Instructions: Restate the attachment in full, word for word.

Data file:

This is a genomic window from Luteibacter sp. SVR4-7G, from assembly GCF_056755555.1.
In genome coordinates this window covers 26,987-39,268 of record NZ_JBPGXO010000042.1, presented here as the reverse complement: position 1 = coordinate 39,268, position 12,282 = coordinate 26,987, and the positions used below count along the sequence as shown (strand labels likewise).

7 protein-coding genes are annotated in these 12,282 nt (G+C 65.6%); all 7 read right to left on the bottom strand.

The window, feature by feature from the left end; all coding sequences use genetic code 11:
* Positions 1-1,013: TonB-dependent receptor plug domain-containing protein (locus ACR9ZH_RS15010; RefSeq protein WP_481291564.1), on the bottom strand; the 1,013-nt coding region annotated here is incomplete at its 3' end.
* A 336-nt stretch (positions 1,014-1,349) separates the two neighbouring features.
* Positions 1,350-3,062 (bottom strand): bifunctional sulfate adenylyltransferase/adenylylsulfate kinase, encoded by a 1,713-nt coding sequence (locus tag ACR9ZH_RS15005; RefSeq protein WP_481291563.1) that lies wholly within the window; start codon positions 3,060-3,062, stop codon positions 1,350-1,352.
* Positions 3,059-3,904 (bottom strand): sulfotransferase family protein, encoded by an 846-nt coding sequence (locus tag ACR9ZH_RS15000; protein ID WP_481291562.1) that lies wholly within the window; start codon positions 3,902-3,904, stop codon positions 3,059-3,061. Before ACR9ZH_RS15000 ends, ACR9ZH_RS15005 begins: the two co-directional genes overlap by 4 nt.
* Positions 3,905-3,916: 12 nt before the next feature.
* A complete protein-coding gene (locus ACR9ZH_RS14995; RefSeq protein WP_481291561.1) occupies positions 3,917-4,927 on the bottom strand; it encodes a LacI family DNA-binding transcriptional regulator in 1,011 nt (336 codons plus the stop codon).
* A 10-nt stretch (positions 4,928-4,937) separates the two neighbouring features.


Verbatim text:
This is a genomic window from Luteibacter sp. SVR4-7G, from assembly GCF_056755555.1.
In genome coordinates this window covers 26,987-39,268 of record NZ_JBPGXO010000042.1, presented here as the reverse complement: position 1 = coordinate 39,268, position 12,282 = coordinate 26,987, and the positions used below count along the sequence as shown (strand labels likewise).

7 protein-coding genes are annotated in these 12,282 nt (G+C 65.6%); all 7 read right to left on the bottom strand.

The window, feature by feature from the left end; all coding sequences use genetic code 11:
* Positions 1-1,013: TonB-dependent receptor plug domain-containing protein (locus ACR9ZH_RS15010; RefSeq protein WP_481291564.1), on the bottom strand; the 1,013-nt coding region annotated here is incomplete at its 3' end.
* A 336-nt stretch (positions 1,014-1,349) separates the two neighbouring features.
* Positions 1,350-3,062 (bottom strand): bifunctional sulfate adenylyltransferase/adenylylsulfate kinase, encoded by a 1,713-nt coding sequence (locus tag ACR9ZH_RS15005; RefSeq protein WP_481291563.1) that lies wholly within the window; start codon positions 3,060-3,062, stop codon positions 1,350-1,352.
* Positions 3,059-3,904 (bottom strand): sulfotransferase family protein, encoded by an 846-nt coding sequence (locus tag ACR9ZH_RS15000; protein ID WP_481291562.1) that lies wholly within the window; start codon positions 3,902-3,904, stop codon positions 3,059-3,061. Before ACR9ZH_RS15000 ends, ACR9ZH_RS15005 begins: the two co-directional genes overlap by 4 nt.
* Positions 3,905-3,916: 12 nt before the next feature.
* A complete protein-coding gene (locus ACR9ZH_RS14995; RefSeq protein WP_481291561.1) occupies positions 3,917-4,927 on the bottom strand; it encodes a LacI family DNA-binding transcriptional regulator in 1,011 nt (336 codons plus the stop codon).
* A 10-nt stretch (positions 4,928-4,937) separates the two neighbouring features.